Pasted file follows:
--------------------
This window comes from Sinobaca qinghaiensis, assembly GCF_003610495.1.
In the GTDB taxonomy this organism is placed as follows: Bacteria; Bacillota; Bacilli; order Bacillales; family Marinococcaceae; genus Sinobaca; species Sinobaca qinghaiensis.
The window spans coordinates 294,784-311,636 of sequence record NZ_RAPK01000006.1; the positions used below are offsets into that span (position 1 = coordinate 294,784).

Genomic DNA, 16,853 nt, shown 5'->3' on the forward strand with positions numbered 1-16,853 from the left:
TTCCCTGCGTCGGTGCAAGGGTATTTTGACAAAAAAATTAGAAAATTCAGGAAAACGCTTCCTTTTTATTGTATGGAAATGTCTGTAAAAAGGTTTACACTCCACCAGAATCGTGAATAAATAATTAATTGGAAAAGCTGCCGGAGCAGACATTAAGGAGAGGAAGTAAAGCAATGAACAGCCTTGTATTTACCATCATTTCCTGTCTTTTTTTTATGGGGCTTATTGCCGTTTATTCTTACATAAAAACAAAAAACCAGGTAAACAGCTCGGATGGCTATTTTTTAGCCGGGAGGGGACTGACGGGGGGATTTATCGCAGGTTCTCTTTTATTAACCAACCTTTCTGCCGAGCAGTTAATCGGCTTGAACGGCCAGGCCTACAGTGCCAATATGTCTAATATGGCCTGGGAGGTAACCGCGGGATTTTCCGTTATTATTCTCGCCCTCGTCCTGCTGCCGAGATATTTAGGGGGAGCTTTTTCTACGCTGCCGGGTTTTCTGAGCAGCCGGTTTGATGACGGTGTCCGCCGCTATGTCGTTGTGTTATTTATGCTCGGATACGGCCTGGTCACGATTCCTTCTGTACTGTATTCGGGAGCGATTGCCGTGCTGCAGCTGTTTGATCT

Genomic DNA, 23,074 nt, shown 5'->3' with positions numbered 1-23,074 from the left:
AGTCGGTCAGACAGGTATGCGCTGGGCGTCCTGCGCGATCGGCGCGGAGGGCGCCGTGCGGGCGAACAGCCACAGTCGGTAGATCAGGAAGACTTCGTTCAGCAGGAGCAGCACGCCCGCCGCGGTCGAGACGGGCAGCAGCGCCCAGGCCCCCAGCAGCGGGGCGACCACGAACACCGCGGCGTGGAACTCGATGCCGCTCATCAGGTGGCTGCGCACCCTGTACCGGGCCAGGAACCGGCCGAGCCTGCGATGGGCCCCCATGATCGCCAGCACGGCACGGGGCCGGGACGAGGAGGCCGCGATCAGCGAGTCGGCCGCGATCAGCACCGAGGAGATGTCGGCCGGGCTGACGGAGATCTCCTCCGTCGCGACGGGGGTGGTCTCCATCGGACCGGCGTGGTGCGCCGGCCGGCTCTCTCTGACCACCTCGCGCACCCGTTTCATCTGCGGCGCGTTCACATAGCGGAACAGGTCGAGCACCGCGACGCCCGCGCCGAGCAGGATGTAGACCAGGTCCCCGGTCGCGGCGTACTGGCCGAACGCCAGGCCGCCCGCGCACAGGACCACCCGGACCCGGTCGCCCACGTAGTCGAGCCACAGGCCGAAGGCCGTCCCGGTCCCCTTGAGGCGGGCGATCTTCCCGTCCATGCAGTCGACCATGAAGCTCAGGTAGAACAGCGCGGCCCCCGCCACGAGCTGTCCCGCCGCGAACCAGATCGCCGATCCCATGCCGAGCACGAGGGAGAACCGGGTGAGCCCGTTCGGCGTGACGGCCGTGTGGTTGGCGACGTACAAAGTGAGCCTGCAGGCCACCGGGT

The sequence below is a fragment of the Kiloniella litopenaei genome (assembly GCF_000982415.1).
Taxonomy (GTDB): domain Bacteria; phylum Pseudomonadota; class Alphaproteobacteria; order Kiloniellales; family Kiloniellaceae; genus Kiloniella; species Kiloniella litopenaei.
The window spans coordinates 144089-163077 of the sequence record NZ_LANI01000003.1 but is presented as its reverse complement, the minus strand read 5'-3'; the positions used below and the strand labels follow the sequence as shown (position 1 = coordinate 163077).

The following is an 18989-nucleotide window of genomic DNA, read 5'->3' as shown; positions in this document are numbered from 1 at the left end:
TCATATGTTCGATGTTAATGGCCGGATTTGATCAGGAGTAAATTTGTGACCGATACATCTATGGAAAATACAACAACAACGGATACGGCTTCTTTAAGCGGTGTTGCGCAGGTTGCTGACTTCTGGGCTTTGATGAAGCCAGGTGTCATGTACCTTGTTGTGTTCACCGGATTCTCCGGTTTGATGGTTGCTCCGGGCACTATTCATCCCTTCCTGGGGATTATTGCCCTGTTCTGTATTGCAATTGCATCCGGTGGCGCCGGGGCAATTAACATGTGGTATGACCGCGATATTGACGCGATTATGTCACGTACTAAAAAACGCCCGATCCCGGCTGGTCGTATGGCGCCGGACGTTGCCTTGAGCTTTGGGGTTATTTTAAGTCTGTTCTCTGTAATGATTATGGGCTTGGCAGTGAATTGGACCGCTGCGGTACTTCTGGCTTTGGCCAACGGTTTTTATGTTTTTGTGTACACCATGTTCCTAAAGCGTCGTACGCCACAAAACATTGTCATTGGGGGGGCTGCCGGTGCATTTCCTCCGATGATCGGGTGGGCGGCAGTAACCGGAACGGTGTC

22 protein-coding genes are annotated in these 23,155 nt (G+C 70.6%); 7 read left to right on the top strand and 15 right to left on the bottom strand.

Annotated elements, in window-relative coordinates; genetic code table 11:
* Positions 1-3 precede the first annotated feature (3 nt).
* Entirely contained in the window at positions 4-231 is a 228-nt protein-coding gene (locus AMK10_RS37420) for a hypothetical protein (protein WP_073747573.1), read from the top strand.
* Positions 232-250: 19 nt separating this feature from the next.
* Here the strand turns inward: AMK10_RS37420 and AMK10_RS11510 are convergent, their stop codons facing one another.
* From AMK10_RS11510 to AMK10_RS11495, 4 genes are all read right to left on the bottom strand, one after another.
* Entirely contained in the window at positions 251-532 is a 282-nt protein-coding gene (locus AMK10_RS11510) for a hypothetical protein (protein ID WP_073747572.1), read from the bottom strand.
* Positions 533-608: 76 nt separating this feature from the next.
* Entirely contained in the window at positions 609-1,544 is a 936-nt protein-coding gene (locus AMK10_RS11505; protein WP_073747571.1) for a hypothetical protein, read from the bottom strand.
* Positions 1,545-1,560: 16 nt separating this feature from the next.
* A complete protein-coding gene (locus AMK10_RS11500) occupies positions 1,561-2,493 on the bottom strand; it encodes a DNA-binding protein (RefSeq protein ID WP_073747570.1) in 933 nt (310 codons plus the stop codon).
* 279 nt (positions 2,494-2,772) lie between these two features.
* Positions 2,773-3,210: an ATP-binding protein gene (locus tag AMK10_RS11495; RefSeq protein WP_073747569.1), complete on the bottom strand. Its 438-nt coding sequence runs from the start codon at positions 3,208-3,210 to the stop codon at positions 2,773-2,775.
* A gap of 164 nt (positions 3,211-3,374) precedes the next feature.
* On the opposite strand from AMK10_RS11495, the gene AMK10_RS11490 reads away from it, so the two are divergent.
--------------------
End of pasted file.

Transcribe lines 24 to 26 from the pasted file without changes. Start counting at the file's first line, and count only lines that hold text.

* A complete protein-coding gene (locus AMK10_RS11500) occupies positions 1,561-2,493 on the bottom strand; it encodes a DNA-binding protein (RefSeq protein ID WP_073747570.1) in 933 nt (310 codons plus the stop codon).
* 279 nt (positions 2,494-2,772) lie between these two features.
* Positions 2,773-3,210: an ATP-binding protein gene (locus tag AMK10_RS11495; RefSeq protein WP_073747569.1), complete on the bottom strand. Its 438-nt coding sequence runs from the start codon at positions 3,208-3,210 to the stop codon at positions 2,773-2,775.